“A year later there was a new programme on the computer– the first Excel spread sheet – and I said, ‘Show me what to do with that.’”
Until her recent hip operation she had her own blog site, mostly about health and whanau news. A Facebook page too, though she restricts herself because she says a person could spend all day on it.
“Care for yourself, care about yourself,” is Areta’s advice when asked about successful ageing.
“A lot of old people don’t like themselves, don’t like where they’re at. People still need to get to know themselves in older age. As you get older I think it’s more about liking yourself at this age. I think you have to be careful about that with your family too – because they can see you as old. I’m always saying, ‘Hey I can do that for myself, I’m still here and I will make my own decisions.’”
Being curious is also helpful. “I’m a nosey person,” she laughs. “I think giving yourself the freedom to do whatever you think you want to do, have a go. If it doesn’t work change it, try something else. A lot of people just don’t try again.”
For her the concept of loneliness is alien. She has always felt her tipuna – her ancestors – are there with her, whether she’s at home or abroad. “I grew up knowing they were never far away. They’re always there and I have never ever felt alone.”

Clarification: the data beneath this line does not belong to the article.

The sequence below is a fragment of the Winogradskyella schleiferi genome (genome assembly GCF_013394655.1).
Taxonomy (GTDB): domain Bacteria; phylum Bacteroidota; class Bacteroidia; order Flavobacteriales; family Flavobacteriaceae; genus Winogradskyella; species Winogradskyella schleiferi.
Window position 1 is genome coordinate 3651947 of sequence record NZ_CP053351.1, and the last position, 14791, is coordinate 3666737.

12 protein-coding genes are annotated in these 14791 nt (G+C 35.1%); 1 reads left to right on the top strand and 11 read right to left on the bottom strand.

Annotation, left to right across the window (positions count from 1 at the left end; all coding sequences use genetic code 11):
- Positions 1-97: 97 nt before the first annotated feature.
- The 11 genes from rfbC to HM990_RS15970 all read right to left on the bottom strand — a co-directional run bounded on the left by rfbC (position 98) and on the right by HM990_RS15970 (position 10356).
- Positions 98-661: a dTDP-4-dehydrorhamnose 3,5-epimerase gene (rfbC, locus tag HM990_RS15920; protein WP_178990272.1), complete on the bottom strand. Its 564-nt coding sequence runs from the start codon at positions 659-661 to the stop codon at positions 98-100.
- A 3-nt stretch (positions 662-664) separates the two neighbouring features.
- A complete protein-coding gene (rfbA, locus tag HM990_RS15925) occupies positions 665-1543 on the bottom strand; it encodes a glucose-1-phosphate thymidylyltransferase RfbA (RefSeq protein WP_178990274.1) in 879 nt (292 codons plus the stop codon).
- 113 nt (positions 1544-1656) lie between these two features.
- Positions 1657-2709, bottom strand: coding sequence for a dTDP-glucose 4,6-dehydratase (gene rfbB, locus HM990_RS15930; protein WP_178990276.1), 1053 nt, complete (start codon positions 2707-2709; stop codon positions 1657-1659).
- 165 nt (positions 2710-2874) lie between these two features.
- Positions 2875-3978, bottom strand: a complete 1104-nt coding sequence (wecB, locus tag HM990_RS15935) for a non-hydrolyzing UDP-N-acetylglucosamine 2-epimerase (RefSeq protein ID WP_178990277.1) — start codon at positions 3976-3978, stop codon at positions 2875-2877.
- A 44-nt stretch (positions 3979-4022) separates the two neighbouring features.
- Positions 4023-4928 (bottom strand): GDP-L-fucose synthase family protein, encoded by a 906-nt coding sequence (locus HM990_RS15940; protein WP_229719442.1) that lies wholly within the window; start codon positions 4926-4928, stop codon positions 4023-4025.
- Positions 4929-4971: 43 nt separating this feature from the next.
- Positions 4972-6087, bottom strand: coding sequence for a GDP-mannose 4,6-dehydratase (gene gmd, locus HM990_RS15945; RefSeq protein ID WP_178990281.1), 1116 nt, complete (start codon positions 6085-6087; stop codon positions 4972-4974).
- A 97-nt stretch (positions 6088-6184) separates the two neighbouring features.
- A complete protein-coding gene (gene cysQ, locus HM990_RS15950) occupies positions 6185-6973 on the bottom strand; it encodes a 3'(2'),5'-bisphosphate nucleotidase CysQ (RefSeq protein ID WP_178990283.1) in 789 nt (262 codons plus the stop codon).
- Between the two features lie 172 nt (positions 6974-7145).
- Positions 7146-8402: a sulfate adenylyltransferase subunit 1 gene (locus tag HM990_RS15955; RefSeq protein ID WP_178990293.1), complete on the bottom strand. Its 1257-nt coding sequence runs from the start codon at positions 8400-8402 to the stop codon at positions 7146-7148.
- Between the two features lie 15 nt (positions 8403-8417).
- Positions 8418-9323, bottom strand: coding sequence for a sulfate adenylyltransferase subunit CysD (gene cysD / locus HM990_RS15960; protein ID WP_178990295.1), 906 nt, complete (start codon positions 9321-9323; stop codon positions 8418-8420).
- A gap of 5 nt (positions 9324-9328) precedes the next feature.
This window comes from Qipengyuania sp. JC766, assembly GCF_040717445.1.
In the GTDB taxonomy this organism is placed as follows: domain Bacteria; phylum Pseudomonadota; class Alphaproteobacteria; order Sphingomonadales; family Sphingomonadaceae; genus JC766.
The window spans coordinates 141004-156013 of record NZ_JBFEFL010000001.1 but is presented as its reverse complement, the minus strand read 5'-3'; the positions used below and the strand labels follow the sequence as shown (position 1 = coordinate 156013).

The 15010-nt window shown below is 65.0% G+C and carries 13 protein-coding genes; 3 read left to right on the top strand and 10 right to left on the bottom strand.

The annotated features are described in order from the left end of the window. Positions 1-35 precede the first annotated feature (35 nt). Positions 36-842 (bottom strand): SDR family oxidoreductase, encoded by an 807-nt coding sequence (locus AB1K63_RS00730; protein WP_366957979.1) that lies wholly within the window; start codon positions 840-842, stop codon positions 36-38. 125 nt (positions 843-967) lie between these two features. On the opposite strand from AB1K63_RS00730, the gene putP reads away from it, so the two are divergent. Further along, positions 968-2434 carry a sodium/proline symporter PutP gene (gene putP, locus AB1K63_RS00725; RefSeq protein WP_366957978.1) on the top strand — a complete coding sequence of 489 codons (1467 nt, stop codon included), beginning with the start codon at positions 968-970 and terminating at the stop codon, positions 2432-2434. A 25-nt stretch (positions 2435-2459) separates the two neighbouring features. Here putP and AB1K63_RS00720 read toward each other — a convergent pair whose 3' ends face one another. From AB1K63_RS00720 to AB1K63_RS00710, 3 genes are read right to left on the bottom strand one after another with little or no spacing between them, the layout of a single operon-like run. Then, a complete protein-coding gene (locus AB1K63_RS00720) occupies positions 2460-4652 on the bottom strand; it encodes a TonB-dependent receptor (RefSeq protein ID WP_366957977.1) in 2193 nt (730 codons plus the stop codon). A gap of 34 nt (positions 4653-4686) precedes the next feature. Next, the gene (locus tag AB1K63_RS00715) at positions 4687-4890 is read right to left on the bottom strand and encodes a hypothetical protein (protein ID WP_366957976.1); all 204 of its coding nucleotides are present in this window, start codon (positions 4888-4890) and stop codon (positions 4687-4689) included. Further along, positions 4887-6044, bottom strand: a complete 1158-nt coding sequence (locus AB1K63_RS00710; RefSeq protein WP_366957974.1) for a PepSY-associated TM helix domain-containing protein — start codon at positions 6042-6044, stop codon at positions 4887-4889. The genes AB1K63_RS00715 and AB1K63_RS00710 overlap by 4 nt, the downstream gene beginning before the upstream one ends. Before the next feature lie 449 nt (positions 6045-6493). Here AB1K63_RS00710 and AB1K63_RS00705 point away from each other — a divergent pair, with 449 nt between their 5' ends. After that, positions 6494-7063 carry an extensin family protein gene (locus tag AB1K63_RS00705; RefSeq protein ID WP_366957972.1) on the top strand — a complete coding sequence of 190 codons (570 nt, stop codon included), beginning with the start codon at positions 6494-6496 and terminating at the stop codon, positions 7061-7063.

As for herself at 73, “well I don’t feel 18 anymore,” she laughs. “You just know there are things you shouldn’t do now – and there are things you need to do. As long as you can find things you enjoy doing.
“I think this time of life, it’s still the continuum. I don’t think it’s any different. But you notice different things. You notice that you kind of do slow down or you might forget to do something.
“One of the things I like about this stage of life is you can choose. If I say someday, ‘I want to sit down and watch television all day’ – though God help my back if I do – I can. I suppose there is less responsibility for others – and that’s not something I had thought about until I got to the stage where I had to start taking care of myself with little bobs and pieces starting to fall off! You know you are getting older – I think your age is a number only, but I’m not sure that there aren’t some consequences that go with that!